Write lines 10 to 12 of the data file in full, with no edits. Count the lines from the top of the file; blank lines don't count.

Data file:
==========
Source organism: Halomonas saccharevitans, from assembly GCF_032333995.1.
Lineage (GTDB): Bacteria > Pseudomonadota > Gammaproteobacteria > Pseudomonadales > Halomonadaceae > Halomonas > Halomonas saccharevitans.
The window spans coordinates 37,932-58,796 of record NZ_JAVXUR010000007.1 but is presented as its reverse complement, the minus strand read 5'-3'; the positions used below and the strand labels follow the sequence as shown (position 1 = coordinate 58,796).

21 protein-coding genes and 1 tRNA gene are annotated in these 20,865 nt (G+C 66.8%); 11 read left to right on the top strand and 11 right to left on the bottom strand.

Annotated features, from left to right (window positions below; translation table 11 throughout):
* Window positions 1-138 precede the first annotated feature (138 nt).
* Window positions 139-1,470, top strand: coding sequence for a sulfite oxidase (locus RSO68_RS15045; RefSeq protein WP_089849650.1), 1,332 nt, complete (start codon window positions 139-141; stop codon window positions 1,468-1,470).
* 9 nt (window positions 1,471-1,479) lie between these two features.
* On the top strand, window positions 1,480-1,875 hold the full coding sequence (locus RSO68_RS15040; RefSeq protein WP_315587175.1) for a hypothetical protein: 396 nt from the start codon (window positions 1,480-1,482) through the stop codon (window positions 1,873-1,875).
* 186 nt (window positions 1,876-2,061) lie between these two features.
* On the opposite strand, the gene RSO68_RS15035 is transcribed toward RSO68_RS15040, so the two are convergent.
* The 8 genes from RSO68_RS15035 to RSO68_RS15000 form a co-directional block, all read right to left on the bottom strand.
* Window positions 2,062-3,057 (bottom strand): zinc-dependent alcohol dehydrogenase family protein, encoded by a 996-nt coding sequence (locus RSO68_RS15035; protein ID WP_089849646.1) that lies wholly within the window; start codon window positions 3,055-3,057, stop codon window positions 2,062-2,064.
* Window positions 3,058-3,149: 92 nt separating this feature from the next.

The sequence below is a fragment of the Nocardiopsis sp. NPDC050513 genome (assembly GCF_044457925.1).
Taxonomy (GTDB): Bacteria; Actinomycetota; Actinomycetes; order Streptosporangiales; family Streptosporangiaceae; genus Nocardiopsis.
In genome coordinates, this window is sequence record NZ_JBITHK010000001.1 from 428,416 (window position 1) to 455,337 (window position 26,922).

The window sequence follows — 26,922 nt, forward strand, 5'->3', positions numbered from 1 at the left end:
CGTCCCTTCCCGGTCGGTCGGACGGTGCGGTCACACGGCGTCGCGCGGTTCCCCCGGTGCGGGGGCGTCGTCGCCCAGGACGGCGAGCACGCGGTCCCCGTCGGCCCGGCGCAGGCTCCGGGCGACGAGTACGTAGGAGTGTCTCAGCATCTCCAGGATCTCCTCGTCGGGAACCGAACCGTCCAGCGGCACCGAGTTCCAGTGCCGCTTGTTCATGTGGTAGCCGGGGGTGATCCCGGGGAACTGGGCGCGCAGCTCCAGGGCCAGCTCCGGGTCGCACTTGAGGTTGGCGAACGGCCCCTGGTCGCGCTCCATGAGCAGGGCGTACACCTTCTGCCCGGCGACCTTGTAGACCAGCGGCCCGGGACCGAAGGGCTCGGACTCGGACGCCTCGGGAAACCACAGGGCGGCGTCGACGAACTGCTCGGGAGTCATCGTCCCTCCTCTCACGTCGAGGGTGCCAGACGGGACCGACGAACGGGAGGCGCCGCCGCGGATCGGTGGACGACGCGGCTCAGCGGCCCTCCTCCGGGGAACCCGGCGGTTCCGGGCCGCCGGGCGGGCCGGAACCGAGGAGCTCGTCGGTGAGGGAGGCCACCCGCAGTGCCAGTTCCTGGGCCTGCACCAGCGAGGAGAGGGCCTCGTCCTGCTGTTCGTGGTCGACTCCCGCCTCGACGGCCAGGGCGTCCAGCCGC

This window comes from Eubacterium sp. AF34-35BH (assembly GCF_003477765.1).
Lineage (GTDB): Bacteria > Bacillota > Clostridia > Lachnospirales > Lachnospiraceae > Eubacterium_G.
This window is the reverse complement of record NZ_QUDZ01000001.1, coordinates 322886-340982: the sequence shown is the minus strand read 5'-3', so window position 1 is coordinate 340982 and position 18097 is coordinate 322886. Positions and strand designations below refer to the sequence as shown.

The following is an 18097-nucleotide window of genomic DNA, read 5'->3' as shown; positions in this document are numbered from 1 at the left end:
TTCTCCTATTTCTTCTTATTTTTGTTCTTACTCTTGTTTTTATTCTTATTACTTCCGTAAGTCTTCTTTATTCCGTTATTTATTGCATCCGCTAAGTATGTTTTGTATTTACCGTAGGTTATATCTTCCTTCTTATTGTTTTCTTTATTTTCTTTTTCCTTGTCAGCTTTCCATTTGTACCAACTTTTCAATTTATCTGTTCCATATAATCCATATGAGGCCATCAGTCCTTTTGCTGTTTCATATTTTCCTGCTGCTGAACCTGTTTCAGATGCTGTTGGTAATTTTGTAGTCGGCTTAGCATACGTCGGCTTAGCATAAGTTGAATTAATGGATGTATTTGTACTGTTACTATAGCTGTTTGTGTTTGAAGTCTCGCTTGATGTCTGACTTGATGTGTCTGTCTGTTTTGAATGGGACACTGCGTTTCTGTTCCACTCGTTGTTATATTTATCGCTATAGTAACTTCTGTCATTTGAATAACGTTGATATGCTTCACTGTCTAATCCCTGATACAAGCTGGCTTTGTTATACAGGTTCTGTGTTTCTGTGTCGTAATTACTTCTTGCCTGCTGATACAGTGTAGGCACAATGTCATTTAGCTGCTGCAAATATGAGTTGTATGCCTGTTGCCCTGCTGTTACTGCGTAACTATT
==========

* 186 nt (window positions 1,876-2,061) lie between these two features.
* On the opposite strand, the gene RSO68_RS15035 is transcribed toward RSO68_RS15040, so the two are convergent.
* The 8 genes from RSO68_RS15035 to RSO68_RS15000 form a co-directional block, all read right to left on the bottom strand.